The Wilhelms described Audatex as irrelevant to the dispute. “The Autatex (sic) software did not write State Farm’s repair estimate,” they wrote. “Autatex (sic) is simply a tool that monetizes the judgments human beings make about proper repairs.”
State Farm’s Jan. 4 filing didn’t speak to the time period between February 2020 and the alleged Nov. 12, 2020, deadline. It did say it requested a 90-day extension from the plaintiffs on Nov. 24, 2020, but received no response.
“Undersigned counsel emailed Plaintiff again on December 9, 2020, and received a demand for a meet and confer, which was unsuccessful,” State Farm continued. “Due to the holiday, this hearing has now been scheduled for January 4, 2021, and deadlines have passed during this period. A 90-day extension from the dates in the existing scheduling order would not account for this lapsed time while working through the discovery dispute.”
RTA allegedly approved, then denied
Radman gave the couple the option of paying out-of-pocket or using their appraisal clause — which back then still applied to State Farm repairable claims as well as total losses, he said.
The language described a “problem with the loss,” Radman said.
State Farm originally agreed to the right to appraisal process. The dispute resolution solution typically works in the auto insurance industry as follows:
After reaching an impasse on the amount owed the consumer, either the insurer or policyholder can invoke the appraisal clause. Each side hires an appraiser, and both appraisers agree upon a third appraiser to serve as an “umpire,” with the umpire’s costs split between the policyholder and insurer. If any two out of the three agree on a dollar value for the loss, that amount is binding.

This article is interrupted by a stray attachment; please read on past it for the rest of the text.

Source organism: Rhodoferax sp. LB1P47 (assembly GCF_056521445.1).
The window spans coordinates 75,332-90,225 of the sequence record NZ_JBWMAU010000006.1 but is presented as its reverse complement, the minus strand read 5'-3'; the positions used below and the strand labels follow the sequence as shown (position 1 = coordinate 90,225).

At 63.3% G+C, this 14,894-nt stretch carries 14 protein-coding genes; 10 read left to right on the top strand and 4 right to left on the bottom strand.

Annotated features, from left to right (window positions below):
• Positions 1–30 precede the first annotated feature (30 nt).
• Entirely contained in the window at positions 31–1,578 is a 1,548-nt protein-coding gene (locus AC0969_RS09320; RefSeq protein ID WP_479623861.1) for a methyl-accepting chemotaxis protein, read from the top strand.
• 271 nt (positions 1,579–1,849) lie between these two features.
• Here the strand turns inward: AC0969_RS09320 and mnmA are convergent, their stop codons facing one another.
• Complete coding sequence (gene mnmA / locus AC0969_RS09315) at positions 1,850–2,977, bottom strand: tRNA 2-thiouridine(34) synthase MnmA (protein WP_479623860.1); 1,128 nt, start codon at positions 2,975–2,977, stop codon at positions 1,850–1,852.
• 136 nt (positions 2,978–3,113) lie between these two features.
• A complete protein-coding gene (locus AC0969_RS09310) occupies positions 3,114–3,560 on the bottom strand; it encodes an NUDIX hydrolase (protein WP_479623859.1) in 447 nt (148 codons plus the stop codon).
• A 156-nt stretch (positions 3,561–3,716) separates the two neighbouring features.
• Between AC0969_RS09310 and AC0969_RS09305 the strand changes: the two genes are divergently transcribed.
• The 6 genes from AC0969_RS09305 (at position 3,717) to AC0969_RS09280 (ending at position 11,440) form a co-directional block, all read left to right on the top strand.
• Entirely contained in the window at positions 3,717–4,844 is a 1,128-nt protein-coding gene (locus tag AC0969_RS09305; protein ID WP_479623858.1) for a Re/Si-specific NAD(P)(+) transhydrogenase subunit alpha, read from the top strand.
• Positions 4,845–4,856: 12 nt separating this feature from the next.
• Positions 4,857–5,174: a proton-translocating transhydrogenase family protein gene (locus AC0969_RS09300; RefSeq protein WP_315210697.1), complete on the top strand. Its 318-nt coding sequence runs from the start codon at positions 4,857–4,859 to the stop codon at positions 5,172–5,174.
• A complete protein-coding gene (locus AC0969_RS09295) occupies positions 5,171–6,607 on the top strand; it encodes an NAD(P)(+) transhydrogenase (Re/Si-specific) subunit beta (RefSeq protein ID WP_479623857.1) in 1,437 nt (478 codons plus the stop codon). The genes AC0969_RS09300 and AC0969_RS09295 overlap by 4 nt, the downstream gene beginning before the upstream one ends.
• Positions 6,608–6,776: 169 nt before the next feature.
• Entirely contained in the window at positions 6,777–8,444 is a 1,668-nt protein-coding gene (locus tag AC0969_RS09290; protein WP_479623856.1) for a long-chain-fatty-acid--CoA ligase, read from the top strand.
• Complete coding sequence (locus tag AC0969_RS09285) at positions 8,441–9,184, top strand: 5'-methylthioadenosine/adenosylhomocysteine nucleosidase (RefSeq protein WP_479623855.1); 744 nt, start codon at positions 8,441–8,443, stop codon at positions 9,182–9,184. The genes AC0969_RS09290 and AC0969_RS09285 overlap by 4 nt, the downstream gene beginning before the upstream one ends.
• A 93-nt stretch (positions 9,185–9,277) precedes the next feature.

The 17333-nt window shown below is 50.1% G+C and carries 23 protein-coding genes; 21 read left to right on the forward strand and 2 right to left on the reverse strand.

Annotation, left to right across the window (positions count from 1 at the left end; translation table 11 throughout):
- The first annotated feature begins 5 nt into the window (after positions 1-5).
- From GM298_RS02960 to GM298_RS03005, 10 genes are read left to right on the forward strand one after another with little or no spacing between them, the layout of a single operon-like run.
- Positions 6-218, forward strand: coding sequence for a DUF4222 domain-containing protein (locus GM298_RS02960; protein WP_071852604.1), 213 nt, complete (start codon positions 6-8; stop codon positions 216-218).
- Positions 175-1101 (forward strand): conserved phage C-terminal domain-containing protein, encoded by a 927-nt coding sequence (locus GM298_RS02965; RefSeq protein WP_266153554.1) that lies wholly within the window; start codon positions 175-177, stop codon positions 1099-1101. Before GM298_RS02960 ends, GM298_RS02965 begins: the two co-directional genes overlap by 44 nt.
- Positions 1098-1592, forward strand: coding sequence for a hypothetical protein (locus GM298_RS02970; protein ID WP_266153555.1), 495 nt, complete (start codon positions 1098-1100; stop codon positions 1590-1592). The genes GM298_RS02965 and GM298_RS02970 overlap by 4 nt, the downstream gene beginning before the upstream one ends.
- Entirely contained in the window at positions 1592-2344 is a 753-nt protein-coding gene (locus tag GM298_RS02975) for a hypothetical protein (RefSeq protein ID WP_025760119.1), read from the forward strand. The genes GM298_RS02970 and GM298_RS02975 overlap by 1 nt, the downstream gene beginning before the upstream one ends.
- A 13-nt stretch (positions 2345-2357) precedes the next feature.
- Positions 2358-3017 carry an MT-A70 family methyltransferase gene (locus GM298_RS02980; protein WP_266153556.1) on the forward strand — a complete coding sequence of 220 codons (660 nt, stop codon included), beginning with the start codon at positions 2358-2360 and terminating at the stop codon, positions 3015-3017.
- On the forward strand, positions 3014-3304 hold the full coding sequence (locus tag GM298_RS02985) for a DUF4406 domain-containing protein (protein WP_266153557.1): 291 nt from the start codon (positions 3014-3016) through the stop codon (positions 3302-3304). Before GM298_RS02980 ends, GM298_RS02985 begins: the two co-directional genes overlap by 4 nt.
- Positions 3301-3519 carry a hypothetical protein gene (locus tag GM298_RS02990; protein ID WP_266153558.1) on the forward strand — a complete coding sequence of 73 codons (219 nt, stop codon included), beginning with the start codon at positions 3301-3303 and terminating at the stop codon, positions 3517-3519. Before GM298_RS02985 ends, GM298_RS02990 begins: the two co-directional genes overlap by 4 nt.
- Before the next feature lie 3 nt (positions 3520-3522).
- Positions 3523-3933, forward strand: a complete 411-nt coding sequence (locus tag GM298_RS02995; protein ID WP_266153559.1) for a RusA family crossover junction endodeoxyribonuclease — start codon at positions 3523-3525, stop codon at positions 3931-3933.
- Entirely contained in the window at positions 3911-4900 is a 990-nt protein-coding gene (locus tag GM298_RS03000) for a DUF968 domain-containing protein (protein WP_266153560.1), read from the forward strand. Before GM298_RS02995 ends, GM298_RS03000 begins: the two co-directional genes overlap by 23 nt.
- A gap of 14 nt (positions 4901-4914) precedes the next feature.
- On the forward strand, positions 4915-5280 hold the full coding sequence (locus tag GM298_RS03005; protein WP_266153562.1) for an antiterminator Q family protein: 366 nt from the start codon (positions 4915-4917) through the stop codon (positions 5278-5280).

But despite the appraisal clause having been allegedly permitted under the State Farm policy and originally agreed to by the carrier, State Farm reversed itself and refused to engage in the proceedings, according to the lawsuit.
“Plaintiffs’ demand for appraisal and State Farm’s acceptance of that demand created a binding contract to resolve the dispute over the amount of loss to the Vehicle through appraisal,” Wilhelm v. State Farm states.
“State Farm breached the contract to appraise by subsequently refusing to proceed with the appraisal process citing provisions in an amended policy form never provided to the plaintiffs allegedly narrowing the appraisal remedy.”
As noted above, State Farm denies it agreed to the appraisal clause and these other appraisal-related assertions in the lawsuit.
Breach of contract and lack of good faith alleged
This and the insurer’s refusal to cover a safe and proper repair constituted breach of contract, according to the lawsuit.
“State Farm’s conduct, as alleged in the General Allegations herein, breached numerous express and implied provisions in the Insurance Contract including the provisions requiring State Farm to pay the amounts necessary to reasonably repair collision damage to the Vehicle so as to restore the Vehicle to its pre-accident condition.
“State Farm’s breach of its express promise to resolve disagreements as to the amount of loss to the Vehicle through the appraisal process was also a breach of a contract agreement between plaintiffs and State Farm.”
The lawsuit alleged both actions represented a breach of the implied obligation of good faith and fair dealing.
“State Farm’s refusal to pay for obvious unrepaired collision damage caused by the December 2017 accident was outrageous and indefensible acts of bad faith that were a gross deviation from any and all recognized standards of practice in the insurance industry for the fair handling of first-party collision damage claims under automobile policies in the State of Arizona, or anywhere else in the country.
“State Farm’s breach of its express promise to resolve disagreements as to the amount of loss to the Vehicle through the appraisal process was also a breach of State Farm’s duty of good faith and fair dealing.